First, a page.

German Archbishop Zollitsch accused over sex abuse

Image caption,
His diocese has denied that Archbishop Zollitsch was at fault

Prosecutors say they are investigating the leader of Germany's Roman Catholic bishops on suspicion of aiding and abetting the sexual abuse of children.

Archbishop Robert Zollitsch of Freiburg is suspected of allowing the re-appointment of a priest accused of child abuse in 1987.

Archbishop Zollitsch was in charge of personnel in Freiburg at the time.

The archdiocese rejected the charge, accusing prosecutors and the media of "sensationalism".

In a statement, it said Archbishop Zollitsch had nothing to do with the case because he did not know about any allegations of abuse involving the priest.

It also said that the archbishop had not been responsible for the re-appointment, which was decided independently by the priest's religious order.

Image problem

Prosecutors say the accusation is based on a single abuse complaint and investigations are at a very early stage.

"We did not check the accuracy of the claims," Prosecutor Wolfgang Maier said. "We only checked whether the claims are sufficient to justify an initial suspicion. We then started preliminary proceedings."

Mr Maier said details had been passed on to the authorities in Konstanz in southern Germany, which had already begun an investigation into the priest's activities.

Church officials said there had been at least one case of suspected sexual abuse at Birnau monastery in southern Germany in the 1960s, where the priest was working. They said they had only found out about the incident in 2006.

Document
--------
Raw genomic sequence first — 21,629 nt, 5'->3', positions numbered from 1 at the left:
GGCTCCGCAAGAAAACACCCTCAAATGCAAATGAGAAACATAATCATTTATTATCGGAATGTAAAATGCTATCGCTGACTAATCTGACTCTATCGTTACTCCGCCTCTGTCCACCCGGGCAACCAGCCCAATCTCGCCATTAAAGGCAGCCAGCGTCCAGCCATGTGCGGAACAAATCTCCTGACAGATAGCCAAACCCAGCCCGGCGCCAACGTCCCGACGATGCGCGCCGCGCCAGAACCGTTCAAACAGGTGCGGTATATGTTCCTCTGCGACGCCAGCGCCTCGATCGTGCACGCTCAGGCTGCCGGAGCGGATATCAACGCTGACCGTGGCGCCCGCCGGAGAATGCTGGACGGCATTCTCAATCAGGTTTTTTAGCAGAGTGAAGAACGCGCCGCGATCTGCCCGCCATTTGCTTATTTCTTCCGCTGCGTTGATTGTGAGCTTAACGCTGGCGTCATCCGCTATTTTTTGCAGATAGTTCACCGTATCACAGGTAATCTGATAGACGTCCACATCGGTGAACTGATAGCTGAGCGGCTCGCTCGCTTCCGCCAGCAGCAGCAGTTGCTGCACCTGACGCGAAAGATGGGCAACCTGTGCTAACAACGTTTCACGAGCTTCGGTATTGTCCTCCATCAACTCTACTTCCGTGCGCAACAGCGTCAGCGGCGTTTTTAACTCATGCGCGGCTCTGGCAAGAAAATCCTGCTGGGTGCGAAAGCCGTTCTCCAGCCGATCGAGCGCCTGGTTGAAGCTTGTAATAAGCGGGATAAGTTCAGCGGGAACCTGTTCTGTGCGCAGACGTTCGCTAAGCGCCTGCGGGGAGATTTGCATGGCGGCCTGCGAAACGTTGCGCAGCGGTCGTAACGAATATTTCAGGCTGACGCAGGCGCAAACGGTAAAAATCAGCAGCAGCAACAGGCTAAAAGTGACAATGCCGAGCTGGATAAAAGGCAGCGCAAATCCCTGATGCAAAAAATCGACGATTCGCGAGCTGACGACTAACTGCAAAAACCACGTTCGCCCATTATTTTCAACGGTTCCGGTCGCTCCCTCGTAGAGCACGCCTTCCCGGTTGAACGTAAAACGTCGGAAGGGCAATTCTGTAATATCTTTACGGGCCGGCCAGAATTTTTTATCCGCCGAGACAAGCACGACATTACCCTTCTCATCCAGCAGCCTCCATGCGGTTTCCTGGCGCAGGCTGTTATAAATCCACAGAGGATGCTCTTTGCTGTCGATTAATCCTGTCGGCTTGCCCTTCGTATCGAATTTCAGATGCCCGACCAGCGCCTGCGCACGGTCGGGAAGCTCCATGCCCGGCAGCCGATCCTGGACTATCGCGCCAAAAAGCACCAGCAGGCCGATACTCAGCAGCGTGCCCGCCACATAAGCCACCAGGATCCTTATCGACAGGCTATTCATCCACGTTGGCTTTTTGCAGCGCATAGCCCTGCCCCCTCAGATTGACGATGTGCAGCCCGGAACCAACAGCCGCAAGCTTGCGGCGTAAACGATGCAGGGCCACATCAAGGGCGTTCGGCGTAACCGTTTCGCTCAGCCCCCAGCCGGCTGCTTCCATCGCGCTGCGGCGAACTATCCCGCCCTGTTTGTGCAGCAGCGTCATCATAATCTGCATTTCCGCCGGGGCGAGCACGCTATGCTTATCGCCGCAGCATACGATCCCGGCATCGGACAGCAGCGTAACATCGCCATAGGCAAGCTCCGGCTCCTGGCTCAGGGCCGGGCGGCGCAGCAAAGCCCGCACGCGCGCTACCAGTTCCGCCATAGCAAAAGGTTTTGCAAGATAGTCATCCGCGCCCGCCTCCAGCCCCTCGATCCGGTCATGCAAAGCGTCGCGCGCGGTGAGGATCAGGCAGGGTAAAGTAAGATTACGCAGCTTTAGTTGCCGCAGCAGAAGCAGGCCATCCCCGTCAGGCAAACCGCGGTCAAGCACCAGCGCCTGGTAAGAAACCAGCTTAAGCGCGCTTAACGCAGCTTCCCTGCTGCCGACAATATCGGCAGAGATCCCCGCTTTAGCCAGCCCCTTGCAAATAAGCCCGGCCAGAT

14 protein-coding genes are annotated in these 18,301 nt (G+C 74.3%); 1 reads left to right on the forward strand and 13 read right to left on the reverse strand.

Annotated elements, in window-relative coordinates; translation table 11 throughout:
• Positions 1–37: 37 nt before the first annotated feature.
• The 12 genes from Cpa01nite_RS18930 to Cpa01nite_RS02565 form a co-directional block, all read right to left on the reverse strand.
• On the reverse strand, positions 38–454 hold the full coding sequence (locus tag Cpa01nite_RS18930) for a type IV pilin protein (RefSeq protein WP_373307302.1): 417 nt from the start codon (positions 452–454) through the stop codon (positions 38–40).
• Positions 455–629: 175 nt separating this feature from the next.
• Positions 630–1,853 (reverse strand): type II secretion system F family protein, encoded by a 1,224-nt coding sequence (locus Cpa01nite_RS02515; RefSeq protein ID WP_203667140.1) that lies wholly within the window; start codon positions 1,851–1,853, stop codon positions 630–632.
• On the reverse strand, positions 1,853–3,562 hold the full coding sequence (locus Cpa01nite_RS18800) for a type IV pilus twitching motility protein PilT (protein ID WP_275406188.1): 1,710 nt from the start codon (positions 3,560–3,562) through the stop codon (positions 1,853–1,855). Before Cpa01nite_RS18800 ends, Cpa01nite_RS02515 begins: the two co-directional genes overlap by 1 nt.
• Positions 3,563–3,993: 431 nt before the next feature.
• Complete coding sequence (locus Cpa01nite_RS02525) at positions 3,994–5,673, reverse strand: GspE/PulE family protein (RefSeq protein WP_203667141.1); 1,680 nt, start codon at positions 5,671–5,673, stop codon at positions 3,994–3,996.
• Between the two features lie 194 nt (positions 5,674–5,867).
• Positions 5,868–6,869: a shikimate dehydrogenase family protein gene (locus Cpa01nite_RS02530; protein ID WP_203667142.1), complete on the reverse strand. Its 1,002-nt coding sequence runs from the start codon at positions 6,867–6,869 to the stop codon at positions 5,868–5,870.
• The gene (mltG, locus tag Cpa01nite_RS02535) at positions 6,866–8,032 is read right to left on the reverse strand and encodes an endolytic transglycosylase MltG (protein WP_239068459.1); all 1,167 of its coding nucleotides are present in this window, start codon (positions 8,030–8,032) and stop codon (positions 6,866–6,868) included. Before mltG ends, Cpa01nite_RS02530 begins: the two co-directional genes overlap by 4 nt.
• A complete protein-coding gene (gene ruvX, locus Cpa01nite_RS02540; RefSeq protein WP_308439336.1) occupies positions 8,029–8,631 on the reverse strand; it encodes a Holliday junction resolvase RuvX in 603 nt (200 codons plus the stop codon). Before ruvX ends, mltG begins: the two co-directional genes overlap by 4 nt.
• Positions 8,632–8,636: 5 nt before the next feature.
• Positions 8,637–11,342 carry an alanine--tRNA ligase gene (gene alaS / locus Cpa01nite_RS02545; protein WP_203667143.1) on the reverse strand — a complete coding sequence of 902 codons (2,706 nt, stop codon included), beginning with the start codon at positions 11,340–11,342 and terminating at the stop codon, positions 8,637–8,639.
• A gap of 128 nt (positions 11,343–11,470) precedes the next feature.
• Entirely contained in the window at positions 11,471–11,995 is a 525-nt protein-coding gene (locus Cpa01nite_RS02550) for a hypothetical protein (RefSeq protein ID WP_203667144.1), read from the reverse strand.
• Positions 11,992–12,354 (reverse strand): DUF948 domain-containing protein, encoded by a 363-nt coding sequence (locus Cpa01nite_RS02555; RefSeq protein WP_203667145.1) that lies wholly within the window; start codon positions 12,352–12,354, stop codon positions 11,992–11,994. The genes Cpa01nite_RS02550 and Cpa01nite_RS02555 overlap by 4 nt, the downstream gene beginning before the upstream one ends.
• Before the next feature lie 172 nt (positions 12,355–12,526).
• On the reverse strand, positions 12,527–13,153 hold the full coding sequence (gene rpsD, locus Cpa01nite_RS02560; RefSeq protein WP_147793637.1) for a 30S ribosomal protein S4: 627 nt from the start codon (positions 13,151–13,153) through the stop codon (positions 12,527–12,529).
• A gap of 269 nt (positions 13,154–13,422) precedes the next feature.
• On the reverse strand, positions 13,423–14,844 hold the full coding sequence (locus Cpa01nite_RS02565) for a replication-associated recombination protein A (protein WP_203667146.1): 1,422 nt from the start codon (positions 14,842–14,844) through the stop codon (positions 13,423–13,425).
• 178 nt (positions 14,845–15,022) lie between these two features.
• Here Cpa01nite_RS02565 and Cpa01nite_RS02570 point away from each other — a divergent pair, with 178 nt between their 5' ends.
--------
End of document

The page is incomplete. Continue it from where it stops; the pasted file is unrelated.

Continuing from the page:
They added that they immediately reported it to the priest's religious order - the Cistercians - and the man involved had long since left the monastery.

The BBC's Tristana Moore in Berlin said the fact that the archbishop has been drawn into the abuse scandal is another blow to the image of Germany's Catholic Church.

Germany is one of a number of European countries where the Catholic Church has been hit by a wave of child abuse accusations.

Last week it emerged that more than 200 former students claimed they had been abused at Jesuit schools across Germany.

In May Pope Benedict accepted the resignation of the German Bishop Walter Mixa, after he was accused of beating children at an orphanage and sexually abusing a boy.

The Pope himself has been accused of being part of a culture of secrecy, and of not taking strong enough steps against paedophiles when he had that responsibility as a cardinal in Rome.

However, his supporters say he has been the most pro-active pope yet in confronting abuse.

The Catholic lay organisation We Are Church has said it is likely there are many other abuse victims who are yet to come forward.

In recent months, Archbishop Zollitsch, who heads the German Bishops' Conference, has apologised to victims of abuse, saying the Church had failed to help them.